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My highest wishes never mounted higher,
Than the attainments of an aged sire ;
Proverbial wisdom, competence of wealth,
Earn'd with hard labour, and enjoy'd with healthi;
Blest, had I still these blessings known to prize!
More rich I sure had been; perhaps more wise.

One luckless day, returning from the field,
Two swains, the wisest that the village held,
Talking of books and learning, I o'erheard,
Of learned men and learned men's reward:
How some rich wives, and some rich livings, got,
Sprung from the tenants of a turf-built cot: .
Then both concluded though it ruin'd health,
Increase of learning was increase of wealth. .

Fired with the prospect, I embraced the hint,
A grammar borrowed, and to work I went;
The scope and tenor of each rule I kept:
No accent miss'd me, and no gender scap'd ;
I read whate'er commenting Dutchmen wrote,
Turn'd o'er Stobæus, and could Suidas quote ;
In letter'd Gellius traced the bearded sage
Through all the windings of a wise adage : .'
Was the spectator of each honest scar,
Each sophist carry'd from each wordy war; .

Undaunted was my heart, nor could appal
The mustiest volume of the mustiest stall ;
Where'er I turn'd, the giant-spiders fled,
And trembling moths retreated as I read;
Through Greece and Rome, I then observant

stray'd,
Their manners noted, and their states survey'd ;
Attended heroes to the bloody fields,
Their helmets polish'd, and emboss'd their shields;
With duteous hand the decent matron drest,
And wrapp'd the stripling in his manly vest ;
Nor stop'd I there, but mingled with the boys,
Their rattles rattled, and improved their toys;
Lash'd conick turbos as in gyres they flew,
Bestrode their hobbies, and their whistles blew :
But still when this, and more than this, was done,
My coat was ragged and my hat was brown.

Then thus I commun'd with myself: “ shall I . “ Let all this learning in oblivion die, “ Live in the haunts of ignorance, content “ With vest unbutton'd, and with breeches rent? « None knows my merit here; if any knew, “ A scholar's worth would meet a scholar's due. - What then the college! ay, 'tis there I'll shine, " I'll study morals, or I'll turn divine ;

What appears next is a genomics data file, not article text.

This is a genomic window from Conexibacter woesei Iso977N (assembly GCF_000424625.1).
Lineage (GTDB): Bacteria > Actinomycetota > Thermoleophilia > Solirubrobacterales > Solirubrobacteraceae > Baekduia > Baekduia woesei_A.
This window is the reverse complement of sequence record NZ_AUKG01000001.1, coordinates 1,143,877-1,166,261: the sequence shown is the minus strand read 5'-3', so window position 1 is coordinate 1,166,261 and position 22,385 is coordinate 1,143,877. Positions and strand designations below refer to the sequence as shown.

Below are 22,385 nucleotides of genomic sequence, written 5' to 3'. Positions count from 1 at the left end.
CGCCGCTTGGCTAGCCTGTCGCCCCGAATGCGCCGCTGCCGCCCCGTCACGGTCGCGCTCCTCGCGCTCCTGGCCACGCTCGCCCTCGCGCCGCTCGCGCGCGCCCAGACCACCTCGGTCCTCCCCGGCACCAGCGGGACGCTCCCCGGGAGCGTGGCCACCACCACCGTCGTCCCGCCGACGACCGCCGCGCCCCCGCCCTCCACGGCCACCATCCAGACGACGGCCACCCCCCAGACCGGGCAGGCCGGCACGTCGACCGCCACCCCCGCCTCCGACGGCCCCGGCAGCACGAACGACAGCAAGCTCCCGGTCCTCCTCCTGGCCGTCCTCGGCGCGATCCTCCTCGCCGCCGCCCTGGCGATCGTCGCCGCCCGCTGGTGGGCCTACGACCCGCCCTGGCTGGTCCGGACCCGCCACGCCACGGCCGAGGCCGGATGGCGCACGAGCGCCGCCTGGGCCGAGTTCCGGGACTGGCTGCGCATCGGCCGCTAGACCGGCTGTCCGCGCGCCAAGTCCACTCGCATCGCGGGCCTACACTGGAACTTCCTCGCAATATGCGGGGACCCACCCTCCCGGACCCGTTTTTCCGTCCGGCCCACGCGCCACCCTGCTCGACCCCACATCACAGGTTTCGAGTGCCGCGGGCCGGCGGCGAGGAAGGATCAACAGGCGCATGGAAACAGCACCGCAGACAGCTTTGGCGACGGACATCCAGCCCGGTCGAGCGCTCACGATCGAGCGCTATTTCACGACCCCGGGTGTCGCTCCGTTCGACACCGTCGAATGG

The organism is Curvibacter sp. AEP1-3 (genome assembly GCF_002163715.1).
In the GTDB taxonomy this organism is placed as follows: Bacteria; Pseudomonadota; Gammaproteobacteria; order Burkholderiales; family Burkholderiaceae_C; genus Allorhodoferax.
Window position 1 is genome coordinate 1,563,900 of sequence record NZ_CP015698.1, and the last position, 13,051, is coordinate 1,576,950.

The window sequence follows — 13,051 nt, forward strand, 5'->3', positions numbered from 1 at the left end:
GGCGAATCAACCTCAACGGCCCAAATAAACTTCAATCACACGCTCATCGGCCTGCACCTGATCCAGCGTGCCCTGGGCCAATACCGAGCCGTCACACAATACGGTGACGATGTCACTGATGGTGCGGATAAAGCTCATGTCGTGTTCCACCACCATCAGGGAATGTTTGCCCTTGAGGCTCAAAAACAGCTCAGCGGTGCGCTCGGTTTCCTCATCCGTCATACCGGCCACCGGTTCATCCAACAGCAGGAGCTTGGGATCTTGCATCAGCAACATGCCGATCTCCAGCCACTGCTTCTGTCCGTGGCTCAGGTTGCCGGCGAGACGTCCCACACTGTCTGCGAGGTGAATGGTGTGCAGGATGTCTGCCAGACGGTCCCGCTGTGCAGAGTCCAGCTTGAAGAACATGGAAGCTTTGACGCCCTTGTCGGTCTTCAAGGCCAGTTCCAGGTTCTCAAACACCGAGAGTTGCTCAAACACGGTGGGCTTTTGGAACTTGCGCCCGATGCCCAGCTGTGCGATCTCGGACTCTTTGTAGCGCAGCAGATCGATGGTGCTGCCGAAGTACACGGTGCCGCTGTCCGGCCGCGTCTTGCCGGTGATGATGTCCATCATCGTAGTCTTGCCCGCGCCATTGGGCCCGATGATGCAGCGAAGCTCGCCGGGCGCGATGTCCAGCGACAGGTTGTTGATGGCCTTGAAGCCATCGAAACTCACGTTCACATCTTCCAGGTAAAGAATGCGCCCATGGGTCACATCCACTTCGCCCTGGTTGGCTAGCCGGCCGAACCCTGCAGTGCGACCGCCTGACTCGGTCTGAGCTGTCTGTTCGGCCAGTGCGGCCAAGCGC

VOL. III.

« Struck with my letter'd fame, without a doubt, Some modern Lælius will find me out: “ Superior parts can never long be hid, “ And he who wants, deserves not to be fed." .. Transported with the thoughts of this and that, I stitch'd my garments, and I dyed my hat ; To college went, and found with much ado, That roses were not red, nor violets blue ; That all I've learn'd, or all I yet may learn, Can't help me truth from falsehood to discern.

* * * * * * *
All mere confusion, altogether hurl'd,
One dreary waste, one vast ideal world !
Where uproar rules, and do you what you will,
Uproar has ruled it, and will rule it still.
Victorious ergo, daring consequence,
Will even be a match for common sense!
To lordly reason every thing must bow,
The hero liberty, and conscience too;
The first is fetter'd in a fatal chain,
The latter gagg’d attempts to speak in vain.
Locke! Malebranche! Hume! abstractions thrice

abstract !.
In reason give me what in sense I lack;
I feel my poverty, and in my eye,
My hat, though dyed has but a dusky dye,

" Mistrust your feelings, Reason bids you do,"-
But, gentlemen, indeed I cannot now;
For after all your ergo's, look you there
My hat is greasy, and my coat is bare.

Hail MORAL TRUTH ! I'm here at least secure,
You'll give me comfort, though you keep me poor.
But say you so ? in truth 'tis something hard,
Virtue does surely merit a reward. .
* Reward ! O, servile, selfish; ask a hire !"
Raiment and food this body does require:
A prince for nothing may philosophize,
A student can't afford to be so wise.

Sometimes the-Stoick’s gloomy walks I try'd,
Wrinkled my forehead, and enlarged my stride,
Despised even hunger, poverty, and pain,
Searching my pockets for a crust in vain.
Sometimes in Academus' verdant shade,
With step more graceful I exulting stray'd,
Saw health and fortune join’d with happiness,
And virtues smiling in her social dress;
On me she did not smile, but rather lour ;
I still was wretched, for I still was poor.
Sworn to no master, sometimes I would dwell
With Shaftesbury, sometimes with Mandeville;

Would call at every system on my way,
And now with Leibnitz, now with Manes stay ;
But after all my shiftings here and there,
My hat was greasy, and my coat was bare.

Then I beheld ny labours past, and lo! It was not vanity, and all was woe; I look'd on learning, and her garb was mean, Her eyes were hollow, and her cheeks were lean ; Disease and Famine threaten'd in her train, And Want, who strives to hide her rags in vain ; Her lurid brow a sprig of laurel traced, On which was mark’d, “Unpension'd and Unplac'd.' I turn'd to ignorance; and lo she sate Enthroned beneath a canopy of state; Before her riches all his bags unty'd, And ever and anon her wants supply'd, While on a smiling plenitude of face, Was clearly read, “ a Pension and a Place."

To Lady D- n, on her learning.
In beauty or wit,

No mortal as yet,
To question your empire has dared :

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